Feargus O'Sullivan is a contributing writer to CityLab, covering Europe. His writing focuses on housing, gentrification and social change, infrastructure, urban policy, and national cultures. He has previously contributed to The Guardian, The Times, The Financial Times, and Next City, among other publications.
It’s a walkable feast.
As a remarkable new photo archive of urban transformations shows, making city streets more user-friendly doesn’t have to be that complicated. The archive put together by Brazilian urban design collective Urb-i houses a collection of more than 350 before-and-after shots showing city blocks across the world that have been transformed by pro-pedestrian makeovers.
Browsing through the crowd-sourced images (culled mostly from Google Street View), the redesigns often seem pretty straightforward. Cities narrow or eliminate car lanes, put in cycle tracks, maybe lay down a light rail line if money permits. Then they expand sidewalk space and put in some extra greenery to make the place more welcoming, enticing strollers back into a formerly arid, polluted space.
So far, so standard. So why then is the archive so striking? Mainly because of its sheer volume of images, and because of its vast geographical range across six continents. This scope shows that, when it comes to policies for weaning cities off cars, we may soon reach a watershed after which such policies will no longer be an exception, but a rule.
Cities in Northern Europe tend to get billed as default poster children for car-free transformation, but the archive shows how global the trend for the pedestrian-friendly refashioning of streets has become. Look at how hugely improved this street in Suwon, South Korea, is now that its cars have been slowed and its sidewalks swollen and lined with trees. No longer a route from one place to another, it now looks like a place to linger.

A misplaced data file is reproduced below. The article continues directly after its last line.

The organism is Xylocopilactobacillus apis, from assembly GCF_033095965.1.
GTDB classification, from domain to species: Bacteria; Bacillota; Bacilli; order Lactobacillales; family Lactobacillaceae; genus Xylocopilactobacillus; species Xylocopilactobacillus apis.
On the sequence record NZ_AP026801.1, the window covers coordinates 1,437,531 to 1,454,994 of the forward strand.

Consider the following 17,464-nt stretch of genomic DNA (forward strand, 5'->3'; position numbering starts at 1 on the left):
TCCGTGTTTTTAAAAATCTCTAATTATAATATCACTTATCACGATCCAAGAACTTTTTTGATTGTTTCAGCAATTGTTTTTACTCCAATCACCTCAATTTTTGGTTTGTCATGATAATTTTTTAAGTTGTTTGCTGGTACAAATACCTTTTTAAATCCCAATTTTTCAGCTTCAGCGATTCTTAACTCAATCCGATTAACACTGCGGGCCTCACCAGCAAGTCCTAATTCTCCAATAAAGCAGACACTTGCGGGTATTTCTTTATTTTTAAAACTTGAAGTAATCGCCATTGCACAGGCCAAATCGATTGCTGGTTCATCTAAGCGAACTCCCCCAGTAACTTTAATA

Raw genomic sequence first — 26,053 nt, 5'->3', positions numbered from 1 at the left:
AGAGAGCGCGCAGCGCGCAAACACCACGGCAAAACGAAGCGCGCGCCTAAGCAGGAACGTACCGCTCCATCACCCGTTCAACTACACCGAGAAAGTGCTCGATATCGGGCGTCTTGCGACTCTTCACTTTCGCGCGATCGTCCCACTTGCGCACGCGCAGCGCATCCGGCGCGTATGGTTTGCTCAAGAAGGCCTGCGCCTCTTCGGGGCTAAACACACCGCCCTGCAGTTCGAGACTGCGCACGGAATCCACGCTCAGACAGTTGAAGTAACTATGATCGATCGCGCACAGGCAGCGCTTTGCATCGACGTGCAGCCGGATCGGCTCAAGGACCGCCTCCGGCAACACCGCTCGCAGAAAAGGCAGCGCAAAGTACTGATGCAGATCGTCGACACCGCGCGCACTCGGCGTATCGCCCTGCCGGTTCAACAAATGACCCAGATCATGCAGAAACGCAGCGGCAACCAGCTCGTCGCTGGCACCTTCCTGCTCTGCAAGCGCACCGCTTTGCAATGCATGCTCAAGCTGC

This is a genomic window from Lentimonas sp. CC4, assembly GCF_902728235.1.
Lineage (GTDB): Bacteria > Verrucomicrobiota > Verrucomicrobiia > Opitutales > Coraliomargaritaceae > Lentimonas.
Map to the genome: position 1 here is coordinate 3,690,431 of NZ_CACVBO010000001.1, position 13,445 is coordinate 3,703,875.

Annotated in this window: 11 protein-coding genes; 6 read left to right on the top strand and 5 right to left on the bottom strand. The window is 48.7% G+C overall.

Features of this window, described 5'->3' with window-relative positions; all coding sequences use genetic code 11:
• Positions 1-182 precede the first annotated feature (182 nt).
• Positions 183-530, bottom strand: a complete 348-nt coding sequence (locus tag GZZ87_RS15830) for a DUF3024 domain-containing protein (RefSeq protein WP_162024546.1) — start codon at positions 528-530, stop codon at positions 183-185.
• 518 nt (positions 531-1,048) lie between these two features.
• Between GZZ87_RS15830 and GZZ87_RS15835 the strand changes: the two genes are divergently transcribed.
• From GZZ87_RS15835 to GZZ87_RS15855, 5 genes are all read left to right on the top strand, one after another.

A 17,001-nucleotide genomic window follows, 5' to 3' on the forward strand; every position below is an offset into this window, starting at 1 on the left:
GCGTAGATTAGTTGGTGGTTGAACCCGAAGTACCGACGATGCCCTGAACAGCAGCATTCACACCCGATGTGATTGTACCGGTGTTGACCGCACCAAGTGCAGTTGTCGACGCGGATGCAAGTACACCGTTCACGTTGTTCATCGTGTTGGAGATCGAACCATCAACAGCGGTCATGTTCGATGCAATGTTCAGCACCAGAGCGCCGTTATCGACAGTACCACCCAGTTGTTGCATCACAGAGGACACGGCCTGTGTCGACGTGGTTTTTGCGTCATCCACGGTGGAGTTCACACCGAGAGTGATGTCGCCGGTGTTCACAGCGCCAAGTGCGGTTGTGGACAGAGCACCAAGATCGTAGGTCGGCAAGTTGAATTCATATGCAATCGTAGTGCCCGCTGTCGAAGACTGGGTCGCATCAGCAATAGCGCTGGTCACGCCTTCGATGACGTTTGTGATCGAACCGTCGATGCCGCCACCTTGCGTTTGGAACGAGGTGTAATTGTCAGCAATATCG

The gallery’s before-and-after time lag shows not just the planning transformations themselves, but how much better they look when they’ve had time to settle. Look at this corner of Antwerp, where what was a bleak corner in 2009 has not just gained a bike path and lost its car lanes by 2014, but has been transformed into a lush, café-filled micro-park.
Other photos in the archive reveal a transformation that’s part psychological as well as practical. Take this major revamp of an avenue in Toulouse, France. There have been big changes here—a light rail line, the replacement of two car lanes with a pedestrian precinct, tree planting—but thanks to repaving, there also looks to be a change in the way the place feels. By uniting the whole intersection with the same cobbling, the makeover visually expands the pedestrian’s sense of entitlement to the wider space. Even though cars can still enter, this now looks and feels like a space owned by people on foot.
In some instances, the transformation is phenomenal—such as with this update to Budapest’s Square of the Franciscans. After a deep-cut entrance to a road tunnel is filled in, cafés and shops have space to gobble some of the road space, humanizing and reviving the street without impinging on sidewalk space for people who just need to pass through. Thanks to tree planting, what was once an incongruous ramp will mature into a thickly shaded mini-avenue within a decade or so.
While there’s no city block here that doesn’t seem to be improved by its makeover, it’s important to recognize that these transformations are often works in progress. Take the changes shown to the Oxford Circus intersection in London—a city that has contributed many good examples to the archive. Following the overhaul, it has become far easier for pedestrians to cross, while motor traffic in the street has been reined in and restricted by a new central reservation.
The change is encouraging, but the street in question still has the worst recorded nitrogen dioxide pollution in the world. Calming traffic and encouraging pedestrians is great, but to go for gold we still need stricter curbs on certain types of heavily polluting vehicle. Now that the pedestrian-friendly street has thankfully gone global, that may well be the next major battle to come.